Estimated reading time: 1 minute, 57 seconds
I’ve never properly studied empathy, though it’s a personal and research interest of mine. I think and write about it a lot, observe it, occasionally read around it, but not properly. I should remedy that.
In the meantime, this article I heard of through Audrey Watters’ newsletter is haunting me…and inspiring a class activity possible for my digital literacies course next semester inshallah. Possibly an activity across the globe?
So the tagline for the article is amazing:
“If you walk in someone else’s shoes, then you’ve taken their shoes”: empathy machines as appropriation machines
And it’s about how VR empathy machines are more appropriation than building empathy and also, more importantly, this:
Do black people want you to feel better about enslaving them, or would they prefer safety and resources and equal treatment in the eyes of the law? Do Syrian refugees want you to appreciate their resilience, or do they want political justice and stability and to return to their homes?
If we want to empathize, we must always question who really “benefits” from our “””empathy”””. But VR empathy machines, especially slick UN-sponsored empathy productions built to milk donations from millionaires at Davos, definitely do not foster any kind of that critical reflection.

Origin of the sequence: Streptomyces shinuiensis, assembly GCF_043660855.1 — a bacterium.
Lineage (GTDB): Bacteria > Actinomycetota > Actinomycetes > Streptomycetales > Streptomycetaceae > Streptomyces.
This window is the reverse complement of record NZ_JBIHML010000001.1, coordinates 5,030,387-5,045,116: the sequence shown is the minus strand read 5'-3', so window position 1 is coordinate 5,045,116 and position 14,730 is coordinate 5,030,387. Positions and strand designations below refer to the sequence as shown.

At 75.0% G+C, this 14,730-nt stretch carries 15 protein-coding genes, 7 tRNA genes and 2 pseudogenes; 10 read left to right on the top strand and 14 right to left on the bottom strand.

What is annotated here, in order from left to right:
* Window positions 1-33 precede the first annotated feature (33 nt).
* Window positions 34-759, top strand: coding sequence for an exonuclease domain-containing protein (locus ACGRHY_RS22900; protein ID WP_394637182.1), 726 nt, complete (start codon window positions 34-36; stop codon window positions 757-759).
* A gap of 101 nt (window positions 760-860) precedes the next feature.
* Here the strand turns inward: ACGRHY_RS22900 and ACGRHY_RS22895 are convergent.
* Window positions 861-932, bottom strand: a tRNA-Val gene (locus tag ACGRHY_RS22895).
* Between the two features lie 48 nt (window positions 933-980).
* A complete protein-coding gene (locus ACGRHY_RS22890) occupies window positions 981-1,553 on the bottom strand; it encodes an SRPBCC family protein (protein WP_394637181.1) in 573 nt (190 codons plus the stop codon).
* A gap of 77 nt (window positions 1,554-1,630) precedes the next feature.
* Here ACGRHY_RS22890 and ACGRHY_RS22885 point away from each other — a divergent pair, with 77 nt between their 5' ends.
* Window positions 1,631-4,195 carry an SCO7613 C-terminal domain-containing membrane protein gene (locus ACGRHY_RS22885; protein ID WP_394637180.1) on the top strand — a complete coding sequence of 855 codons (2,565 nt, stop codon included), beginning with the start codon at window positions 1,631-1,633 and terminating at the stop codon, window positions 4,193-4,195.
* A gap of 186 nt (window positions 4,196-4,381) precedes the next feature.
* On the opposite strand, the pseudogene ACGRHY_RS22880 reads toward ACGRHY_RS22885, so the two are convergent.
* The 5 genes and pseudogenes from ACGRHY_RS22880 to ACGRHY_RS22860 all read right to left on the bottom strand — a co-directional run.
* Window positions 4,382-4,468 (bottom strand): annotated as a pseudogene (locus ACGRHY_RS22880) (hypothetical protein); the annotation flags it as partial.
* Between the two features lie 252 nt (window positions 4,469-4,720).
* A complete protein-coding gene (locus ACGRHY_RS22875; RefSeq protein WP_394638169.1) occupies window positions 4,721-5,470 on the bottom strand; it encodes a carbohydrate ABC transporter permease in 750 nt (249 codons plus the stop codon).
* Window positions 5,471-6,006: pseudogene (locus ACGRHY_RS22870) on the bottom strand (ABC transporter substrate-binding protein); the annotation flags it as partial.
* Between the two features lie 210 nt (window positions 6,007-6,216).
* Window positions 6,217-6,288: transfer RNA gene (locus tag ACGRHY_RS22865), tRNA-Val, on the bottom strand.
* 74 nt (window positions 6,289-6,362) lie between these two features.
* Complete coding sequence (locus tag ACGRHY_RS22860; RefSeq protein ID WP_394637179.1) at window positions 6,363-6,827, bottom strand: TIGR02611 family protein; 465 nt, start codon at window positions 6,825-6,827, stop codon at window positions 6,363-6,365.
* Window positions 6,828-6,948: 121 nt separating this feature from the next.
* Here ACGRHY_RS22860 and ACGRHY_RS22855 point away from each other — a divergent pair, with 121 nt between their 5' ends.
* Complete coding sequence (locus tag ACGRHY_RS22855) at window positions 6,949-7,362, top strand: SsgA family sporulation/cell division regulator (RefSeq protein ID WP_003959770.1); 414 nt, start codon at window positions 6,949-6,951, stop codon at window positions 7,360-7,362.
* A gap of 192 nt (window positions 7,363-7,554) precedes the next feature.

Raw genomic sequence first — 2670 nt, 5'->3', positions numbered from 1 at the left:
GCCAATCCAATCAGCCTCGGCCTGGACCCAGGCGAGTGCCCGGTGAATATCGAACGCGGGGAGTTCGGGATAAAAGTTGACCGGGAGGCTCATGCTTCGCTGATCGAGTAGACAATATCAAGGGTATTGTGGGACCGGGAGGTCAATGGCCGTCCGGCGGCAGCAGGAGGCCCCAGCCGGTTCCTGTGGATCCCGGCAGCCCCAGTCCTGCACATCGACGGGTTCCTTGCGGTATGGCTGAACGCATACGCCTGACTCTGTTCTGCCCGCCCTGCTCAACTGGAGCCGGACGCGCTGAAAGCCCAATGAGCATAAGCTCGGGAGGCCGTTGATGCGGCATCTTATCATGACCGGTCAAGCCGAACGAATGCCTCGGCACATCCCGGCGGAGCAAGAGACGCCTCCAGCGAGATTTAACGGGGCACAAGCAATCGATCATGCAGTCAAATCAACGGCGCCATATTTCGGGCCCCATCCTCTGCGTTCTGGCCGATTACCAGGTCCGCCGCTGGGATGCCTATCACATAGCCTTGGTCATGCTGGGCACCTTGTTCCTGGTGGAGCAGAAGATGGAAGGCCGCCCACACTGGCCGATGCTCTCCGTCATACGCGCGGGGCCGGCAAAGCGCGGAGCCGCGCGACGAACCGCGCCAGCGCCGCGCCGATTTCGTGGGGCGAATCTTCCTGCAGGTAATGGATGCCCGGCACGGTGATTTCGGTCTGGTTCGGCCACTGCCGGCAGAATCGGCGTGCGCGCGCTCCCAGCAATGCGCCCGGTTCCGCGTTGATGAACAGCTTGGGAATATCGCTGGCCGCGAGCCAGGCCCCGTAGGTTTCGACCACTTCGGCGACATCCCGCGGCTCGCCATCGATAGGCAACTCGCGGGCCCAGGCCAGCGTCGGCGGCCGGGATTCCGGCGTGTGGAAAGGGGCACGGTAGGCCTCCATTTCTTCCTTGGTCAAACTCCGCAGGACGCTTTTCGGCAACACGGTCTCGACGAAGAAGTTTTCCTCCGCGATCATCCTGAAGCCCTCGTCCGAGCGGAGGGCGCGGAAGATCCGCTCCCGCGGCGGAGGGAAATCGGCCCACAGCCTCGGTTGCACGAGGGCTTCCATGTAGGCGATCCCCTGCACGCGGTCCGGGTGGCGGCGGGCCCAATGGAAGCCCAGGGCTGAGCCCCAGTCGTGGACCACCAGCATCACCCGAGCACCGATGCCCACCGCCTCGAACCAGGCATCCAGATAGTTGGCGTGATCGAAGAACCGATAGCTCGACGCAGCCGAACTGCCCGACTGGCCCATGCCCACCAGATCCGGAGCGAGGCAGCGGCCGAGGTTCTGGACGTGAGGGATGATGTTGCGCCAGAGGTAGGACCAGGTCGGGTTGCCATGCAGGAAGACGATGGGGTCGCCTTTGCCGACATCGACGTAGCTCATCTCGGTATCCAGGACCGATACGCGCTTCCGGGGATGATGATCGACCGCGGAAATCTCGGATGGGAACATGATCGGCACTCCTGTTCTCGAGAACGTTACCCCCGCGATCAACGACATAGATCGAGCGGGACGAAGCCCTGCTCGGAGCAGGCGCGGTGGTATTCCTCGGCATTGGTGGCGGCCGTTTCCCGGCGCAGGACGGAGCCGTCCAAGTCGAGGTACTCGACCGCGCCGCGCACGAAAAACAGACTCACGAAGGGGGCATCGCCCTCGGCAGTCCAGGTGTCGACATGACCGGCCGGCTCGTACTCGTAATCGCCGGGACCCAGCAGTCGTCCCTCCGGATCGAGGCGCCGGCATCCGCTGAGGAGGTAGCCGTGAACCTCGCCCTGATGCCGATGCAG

Here’s the idea of the class activity
- Play some narrative games that foster empathy like I do in my games class. SPENT (poverty), BBC Syrian refugees game, Depression Quest. These can be played openly with students Tweeting or blogging their reactions
- Read this article and reflect on it OR watch the TED Talk before reading the article THEN reflect THEN read the article. Not sure.
- Some collaborative annotation maybe?
- Students design their own attempted empathy machines (e.g. digital narrative games) OR develop some other digital means of spreading awareness and spurring people to action on a cause they feel strongly about
I’m particularly haunted by the comments in the article as well, especially a couple of Muslims in there, so students in my context might feel some resonance. Or not, I don’t know. I can’t put my finger on exactly why this article and its comments are haunting me, so I may need further reflection…but noting this brainstorm here.
Huh. This activity could work for my game design class this semester too, but it’s trickier…